Quality and safety regulation
Evidence was provided relative to the inadequacy of quality and safety regulation specifically whether regulations directly impact actual care outcomes. It was suggested that the standards most commonly not met by providers were relative to administration and record-keeping and not direct care however Dr McEvoy expressed concern as the presence of paperwork is an inadequate measure of quality. It was recommended that cases of sanctioned providers be re-visited as findings would have implications for future reform.
Regulation and transparency of fees and charges
The regulation of administrative fees was discussed as evidence showed that consumers were changed anywhere between 35-50% of their total HCP. It was suggested by witnesses that fees erode the hours of care for a level four package from 12-14 hours per week to roughly 9 hours of support. Evidence was also heard regarding the lack of transparency of fees. Even though providers are legally required to publish their existing pricing, roughly 22% have not done so. Dr McEvoy suggested that reform may be required for set pricing as seen in the NDIS.
It is estimated that providers are holding roughly $330 million in unspent (Commonwealth and client contributed) funds and consumers are encouraged by providers not to spend their packages. The commission heard that there is no advice given to providers as to whether interest can be earnt on these funds and that it is not required that providers return interest earned to the Commonwealth. Dr McEvoy implored the commission to consider findings around the entitlement of providers to retain interest earned on unspent HCP funds and if this should be paid back to the government of the care recipient.
Evidence was presented regarding the lack of a mandatory minimum qualification and training for workers. Witnesses expressed concern of the lack of dementia-specific training when it is estimated that a large percentage of clients have been diagnosed with a form of dementia. Although there is free training provided by the University of Tasmania, this is not a requirement of employers. Witnesses raised the issue of safety of the workforce and suggested that night-time workforce in homes should have a security button that links back to security or the police. It was heard that there are multiple issues regarding workforce retention including lack of guaranteed working hours, poor remuneration and time pressure during service. Dr McEvoy suggested that future hearings would address workforce issues in further detail.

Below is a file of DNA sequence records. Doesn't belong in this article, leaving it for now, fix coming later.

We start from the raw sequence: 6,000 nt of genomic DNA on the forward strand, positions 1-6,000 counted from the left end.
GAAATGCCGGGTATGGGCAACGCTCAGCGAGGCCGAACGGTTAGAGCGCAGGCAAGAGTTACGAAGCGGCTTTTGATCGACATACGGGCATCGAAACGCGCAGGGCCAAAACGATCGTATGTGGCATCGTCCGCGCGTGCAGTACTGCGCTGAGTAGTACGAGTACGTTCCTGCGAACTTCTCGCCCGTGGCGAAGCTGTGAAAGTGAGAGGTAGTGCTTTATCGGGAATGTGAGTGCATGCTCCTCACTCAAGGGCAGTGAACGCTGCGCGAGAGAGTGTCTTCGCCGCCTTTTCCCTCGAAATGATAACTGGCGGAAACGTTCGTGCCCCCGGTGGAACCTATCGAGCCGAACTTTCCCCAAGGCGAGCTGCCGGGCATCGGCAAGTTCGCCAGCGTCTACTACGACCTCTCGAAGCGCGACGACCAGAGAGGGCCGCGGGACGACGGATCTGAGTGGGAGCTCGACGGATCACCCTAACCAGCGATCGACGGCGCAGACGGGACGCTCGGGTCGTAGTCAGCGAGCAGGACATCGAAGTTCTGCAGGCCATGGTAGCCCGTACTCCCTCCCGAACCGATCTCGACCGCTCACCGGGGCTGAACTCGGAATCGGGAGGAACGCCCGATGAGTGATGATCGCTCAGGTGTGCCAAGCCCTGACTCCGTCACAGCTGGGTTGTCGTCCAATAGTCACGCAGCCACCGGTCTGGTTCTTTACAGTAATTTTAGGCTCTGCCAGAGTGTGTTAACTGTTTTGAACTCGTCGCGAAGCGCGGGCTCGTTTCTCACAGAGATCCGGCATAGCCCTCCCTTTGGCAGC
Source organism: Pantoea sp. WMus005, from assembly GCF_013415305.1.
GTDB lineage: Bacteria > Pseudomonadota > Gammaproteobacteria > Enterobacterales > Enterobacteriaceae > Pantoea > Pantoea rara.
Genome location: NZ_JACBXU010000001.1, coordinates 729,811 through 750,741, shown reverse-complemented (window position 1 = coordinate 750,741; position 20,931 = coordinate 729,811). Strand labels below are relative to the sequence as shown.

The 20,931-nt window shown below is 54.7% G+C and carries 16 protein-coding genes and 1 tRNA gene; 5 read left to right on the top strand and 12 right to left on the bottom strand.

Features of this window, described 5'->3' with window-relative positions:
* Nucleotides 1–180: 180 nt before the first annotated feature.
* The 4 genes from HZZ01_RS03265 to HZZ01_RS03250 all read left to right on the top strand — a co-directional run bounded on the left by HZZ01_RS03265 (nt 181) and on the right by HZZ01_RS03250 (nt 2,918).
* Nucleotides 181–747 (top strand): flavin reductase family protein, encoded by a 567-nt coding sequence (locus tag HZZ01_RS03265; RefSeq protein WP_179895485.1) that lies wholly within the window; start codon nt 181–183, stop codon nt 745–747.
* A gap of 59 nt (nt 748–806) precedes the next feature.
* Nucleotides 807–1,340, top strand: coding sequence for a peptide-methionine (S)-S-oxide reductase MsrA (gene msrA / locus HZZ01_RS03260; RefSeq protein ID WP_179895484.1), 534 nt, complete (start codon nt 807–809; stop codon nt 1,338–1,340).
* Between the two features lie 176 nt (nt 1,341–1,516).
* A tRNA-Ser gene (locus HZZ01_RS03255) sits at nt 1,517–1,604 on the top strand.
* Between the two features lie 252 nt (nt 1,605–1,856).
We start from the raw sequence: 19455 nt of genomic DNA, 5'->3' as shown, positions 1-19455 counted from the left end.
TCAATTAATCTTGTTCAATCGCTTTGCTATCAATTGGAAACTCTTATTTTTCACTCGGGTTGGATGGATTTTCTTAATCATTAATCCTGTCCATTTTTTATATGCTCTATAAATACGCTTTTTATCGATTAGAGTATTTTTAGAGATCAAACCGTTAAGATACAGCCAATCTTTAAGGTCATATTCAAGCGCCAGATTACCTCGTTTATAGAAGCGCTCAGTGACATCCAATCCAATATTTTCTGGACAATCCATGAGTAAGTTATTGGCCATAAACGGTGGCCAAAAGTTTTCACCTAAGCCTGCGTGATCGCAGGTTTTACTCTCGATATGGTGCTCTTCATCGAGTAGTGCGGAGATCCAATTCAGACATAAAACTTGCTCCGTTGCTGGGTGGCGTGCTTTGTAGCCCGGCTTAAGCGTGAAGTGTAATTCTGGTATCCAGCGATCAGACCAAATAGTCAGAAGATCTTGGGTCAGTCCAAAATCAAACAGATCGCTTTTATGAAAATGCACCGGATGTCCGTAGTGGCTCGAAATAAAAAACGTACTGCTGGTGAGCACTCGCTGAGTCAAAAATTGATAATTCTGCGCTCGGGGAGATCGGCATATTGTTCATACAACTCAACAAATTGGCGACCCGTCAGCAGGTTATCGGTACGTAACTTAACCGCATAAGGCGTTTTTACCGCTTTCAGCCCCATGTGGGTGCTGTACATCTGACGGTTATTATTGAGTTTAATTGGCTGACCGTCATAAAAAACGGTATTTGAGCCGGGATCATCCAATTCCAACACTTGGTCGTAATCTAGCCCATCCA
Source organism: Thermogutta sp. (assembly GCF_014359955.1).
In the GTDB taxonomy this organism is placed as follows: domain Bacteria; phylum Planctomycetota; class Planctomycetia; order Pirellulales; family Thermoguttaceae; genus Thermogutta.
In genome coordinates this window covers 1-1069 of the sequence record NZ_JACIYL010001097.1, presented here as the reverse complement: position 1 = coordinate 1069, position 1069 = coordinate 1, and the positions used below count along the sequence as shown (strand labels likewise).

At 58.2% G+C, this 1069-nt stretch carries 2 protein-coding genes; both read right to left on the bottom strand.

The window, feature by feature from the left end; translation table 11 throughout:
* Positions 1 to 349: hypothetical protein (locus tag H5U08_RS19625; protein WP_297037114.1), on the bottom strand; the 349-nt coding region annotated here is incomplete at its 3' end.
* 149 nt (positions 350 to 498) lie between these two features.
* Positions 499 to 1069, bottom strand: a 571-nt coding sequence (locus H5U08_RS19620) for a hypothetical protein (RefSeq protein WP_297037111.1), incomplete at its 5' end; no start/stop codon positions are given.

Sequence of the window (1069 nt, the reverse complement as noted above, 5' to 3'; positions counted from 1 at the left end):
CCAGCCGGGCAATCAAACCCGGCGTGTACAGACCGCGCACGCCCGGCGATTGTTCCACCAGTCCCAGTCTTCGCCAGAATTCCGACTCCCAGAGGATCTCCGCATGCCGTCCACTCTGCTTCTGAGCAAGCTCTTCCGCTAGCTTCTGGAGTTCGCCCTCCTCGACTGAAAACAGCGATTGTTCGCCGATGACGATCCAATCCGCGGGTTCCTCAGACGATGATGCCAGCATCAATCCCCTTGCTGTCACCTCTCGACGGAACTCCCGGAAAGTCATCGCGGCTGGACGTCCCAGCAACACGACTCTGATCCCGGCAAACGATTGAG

Dr McEvoy closed by describing the importance of the home care system is assisting older Australians to “live out their lives where they choose to be”. Dr McEvoy suggested that each of the seven matters are concerning but not beyond finding a solution.
Full transcript and witness list for Adelaide Hearing 2 can be found here
Sydney Hearing 3
The next round of hearings will take place in Sydney from Monday 6 May – 8 May and 13 May – 17 May 2019. This hearing will on inquire into residential care, specially the needs of people living with dementia.